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Wednesday, Sep 28, 2022

Companies Plan to Boost Exports Despite Trade Uncertainty

Nikia Clarke

Nikia Clarke’s mission is to boost San Diego’s trading ties with other countries. As executive of the World Trade Center San Diego, which relaunched in 2015, Clarke has spent the past four years bringing opportunities to companies that have a product ripe for export, and helping them build connections both local and abroad to navigate the logistics of selling overseas.

Now, Clarke faces a new challenge, as tariffs with China continue to escalate and companies face uncertainty in other markets.

“People can’t tell how much of it is a negotiating tactic versus an actual policy that will affect business,” said Clarke, who is also vice president of the San Diego Regional Economic Development Corp. “It makes our job more important: equipping companies with what they need to compete internationally, because the rules are changing more quickly.”

Clarke will oversee this year’s MetroConnect program, which was created to help small- and midsized businesses grow their export sales. After surveying the program’s previous 45 participants, Clarke said most have not yet felt substantial effects from the tariffs.

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However, the tariffs might have a chilling effect on businesses looking to sell more overseas. Clarke said MetroConnect received 55 applications this year.

“On one hand, it changes nothing, and on the other hand, it changes everything,” Clarke said. “There’s a lot of uncertainty in the market and going global feels riskier than before.”

The outlook might be a little bit sunnier for San Diego companies now that the U.S. has signed a revised trading deal with the metro’s two largest export markets. The agreement called the United States-Mexico-Canada Agreement (USMCA), which replaces the North American Free Trade Agreement (NAFTA), should provide some relief, though steep tariffs on steel and aluminum remain in place.

Many local companies still find the promise of expanding to a larger customer base outweighs the risks. San Diego-based Telaeris Inc., a provider of radio frequency identification (RFID) services, said it entered the MetroConnect program for help translating its products into other languages.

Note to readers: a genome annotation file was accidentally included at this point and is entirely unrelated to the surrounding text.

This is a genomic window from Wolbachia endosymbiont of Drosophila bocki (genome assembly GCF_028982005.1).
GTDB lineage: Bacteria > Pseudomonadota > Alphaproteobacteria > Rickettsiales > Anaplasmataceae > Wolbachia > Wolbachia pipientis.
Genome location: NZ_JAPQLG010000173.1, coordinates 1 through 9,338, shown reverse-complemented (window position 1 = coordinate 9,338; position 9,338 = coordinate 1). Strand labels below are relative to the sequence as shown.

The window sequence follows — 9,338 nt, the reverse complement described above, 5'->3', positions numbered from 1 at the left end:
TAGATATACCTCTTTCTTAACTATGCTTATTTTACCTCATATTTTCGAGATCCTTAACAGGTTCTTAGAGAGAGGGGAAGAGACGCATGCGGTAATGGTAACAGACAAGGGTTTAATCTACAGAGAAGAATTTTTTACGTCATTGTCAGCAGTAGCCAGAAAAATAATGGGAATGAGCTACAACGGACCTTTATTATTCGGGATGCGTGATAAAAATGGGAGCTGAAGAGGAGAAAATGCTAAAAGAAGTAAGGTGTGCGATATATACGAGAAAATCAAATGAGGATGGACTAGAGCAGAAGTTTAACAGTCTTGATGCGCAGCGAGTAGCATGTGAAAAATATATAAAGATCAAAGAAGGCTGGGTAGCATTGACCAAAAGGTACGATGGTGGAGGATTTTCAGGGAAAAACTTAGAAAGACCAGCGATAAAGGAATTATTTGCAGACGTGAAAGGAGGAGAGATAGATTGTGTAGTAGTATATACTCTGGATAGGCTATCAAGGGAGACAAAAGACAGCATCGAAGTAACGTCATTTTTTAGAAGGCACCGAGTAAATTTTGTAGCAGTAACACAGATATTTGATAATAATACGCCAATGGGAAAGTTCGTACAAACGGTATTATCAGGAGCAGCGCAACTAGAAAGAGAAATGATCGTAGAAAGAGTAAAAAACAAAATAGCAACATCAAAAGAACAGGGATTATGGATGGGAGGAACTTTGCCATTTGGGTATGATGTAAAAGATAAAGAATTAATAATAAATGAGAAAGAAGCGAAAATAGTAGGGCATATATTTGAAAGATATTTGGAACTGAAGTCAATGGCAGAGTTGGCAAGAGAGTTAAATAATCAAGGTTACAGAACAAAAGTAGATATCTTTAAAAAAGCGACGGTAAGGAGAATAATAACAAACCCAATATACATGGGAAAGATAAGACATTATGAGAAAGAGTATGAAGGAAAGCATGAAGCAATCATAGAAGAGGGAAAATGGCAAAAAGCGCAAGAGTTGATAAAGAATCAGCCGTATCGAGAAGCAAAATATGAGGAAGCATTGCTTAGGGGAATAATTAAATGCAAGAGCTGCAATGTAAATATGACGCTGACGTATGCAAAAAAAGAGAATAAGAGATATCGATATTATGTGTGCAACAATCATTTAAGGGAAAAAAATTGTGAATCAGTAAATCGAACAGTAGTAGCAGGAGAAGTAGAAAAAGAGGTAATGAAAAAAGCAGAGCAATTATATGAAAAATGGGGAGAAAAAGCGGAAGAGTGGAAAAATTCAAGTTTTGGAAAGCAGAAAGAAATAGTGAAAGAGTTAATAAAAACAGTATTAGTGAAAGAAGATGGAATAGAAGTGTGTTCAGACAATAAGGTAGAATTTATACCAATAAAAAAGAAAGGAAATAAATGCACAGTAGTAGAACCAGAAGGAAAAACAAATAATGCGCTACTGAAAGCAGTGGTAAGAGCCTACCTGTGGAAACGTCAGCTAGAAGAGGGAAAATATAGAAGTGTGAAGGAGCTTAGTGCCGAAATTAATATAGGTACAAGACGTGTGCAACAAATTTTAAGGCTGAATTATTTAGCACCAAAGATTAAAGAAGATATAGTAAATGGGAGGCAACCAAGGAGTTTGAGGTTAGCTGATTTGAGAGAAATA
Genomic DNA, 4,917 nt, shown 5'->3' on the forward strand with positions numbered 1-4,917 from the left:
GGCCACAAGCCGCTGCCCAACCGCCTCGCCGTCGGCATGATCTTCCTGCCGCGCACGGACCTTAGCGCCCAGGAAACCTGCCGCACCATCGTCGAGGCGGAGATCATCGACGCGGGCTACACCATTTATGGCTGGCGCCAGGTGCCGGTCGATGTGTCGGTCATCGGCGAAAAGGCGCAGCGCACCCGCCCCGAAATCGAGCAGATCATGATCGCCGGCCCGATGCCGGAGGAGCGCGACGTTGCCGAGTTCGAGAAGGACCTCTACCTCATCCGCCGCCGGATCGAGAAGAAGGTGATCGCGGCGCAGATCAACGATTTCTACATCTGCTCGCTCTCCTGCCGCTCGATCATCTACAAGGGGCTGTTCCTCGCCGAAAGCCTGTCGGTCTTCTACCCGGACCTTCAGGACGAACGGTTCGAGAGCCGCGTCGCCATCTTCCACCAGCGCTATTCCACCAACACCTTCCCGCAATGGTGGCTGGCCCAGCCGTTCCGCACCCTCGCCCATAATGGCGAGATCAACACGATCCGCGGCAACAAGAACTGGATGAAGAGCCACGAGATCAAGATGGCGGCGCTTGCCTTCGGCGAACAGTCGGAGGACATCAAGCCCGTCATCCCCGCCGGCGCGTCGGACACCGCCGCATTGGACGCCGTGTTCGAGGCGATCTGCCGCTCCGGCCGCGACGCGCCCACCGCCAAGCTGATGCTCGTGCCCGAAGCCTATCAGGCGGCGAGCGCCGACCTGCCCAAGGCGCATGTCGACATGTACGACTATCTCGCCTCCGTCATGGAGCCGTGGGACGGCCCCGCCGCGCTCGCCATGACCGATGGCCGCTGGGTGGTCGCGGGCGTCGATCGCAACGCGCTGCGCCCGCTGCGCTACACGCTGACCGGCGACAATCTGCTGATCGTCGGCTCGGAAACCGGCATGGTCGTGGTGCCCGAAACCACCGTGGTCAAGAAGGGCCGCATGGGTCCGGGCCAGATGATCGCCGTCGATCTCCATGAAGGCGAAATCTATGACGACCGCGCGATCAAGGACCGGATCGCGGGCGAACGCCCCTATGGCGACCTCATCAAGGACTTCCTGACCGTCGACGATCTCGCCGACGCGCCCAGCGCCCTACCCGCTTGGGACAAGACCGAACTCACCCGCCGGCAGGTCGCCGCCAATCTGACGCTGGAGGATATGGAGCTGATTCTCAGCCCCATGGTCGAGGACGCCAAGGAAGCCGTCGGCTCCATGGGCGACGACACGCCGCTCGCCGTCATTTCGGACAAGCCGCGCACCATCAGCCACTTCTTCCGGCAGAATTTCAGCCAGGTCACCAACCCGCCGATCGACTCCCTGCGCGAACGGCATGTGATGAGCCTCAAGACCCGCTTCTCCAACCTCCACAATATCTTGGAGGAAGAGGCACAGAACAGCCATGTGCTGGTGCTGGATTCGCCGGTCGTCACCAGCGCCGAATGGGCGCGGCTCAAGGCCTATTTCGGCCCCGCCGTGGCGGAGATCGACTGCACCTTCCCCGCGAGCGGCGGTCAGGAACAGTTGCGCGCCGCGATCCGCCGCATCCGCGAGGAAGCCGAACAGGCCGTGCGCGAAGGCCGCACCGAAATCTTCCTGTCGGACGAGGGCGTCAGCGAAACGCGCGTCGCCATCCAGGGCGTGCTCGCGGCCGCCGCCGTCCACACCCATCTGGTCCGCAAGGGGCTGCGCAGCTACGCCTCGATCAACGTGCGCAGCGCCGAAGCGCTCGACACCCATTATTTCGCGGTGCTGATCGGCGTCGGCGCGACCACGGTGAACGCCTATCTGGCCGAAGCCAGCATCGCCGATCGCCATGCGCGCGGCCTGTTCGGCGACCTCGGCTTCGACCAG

Rick Urban

The company’s flagship product is a handheld device that verifies employee badges for security. CEO David Carta said a few of Telaeris’ products were affected by tariffs, but “the impact seems very negligible, which is good.”

While Telaeris already sells its products overseas, Carta said he often receives requests to translate the software into other languages, such as Chinese or Arabic.

“If we can’t meet their language needs, it makes it very difficult to sell into those markets,” he said.

If the company is able to accomplish this, Carta expects the rate of adoption for its software will increase. Telaeris has 10 employees.

On the other end of the spectrum, Quality Controlled Manufacturing Inc., which employs 89, is looking outward to grow a smaller segment of its business. The Santee manufacturer is best known for its work in the aerospace and energy industries, but it also has a nonprofit program where trainees learn about complex manufacturing by creating custom auto parts. The company’s Chief Operating Officer and Chief Financial Officer Rick Urban refers to it as “bling for motorcycles and cars.”

Urban said the company currently exports some of these parts, but is looking to expand to additional markets as a way to fund its machinist academy program in the future. The program is currently funded through a match with the San Diego Workforce Partnership.

As for the tariffs, Urban said he’s not concerned.

“By the time we’re exporting a substantial amount, the dust will settle and there will be some deal in the middle that works for everyone.”


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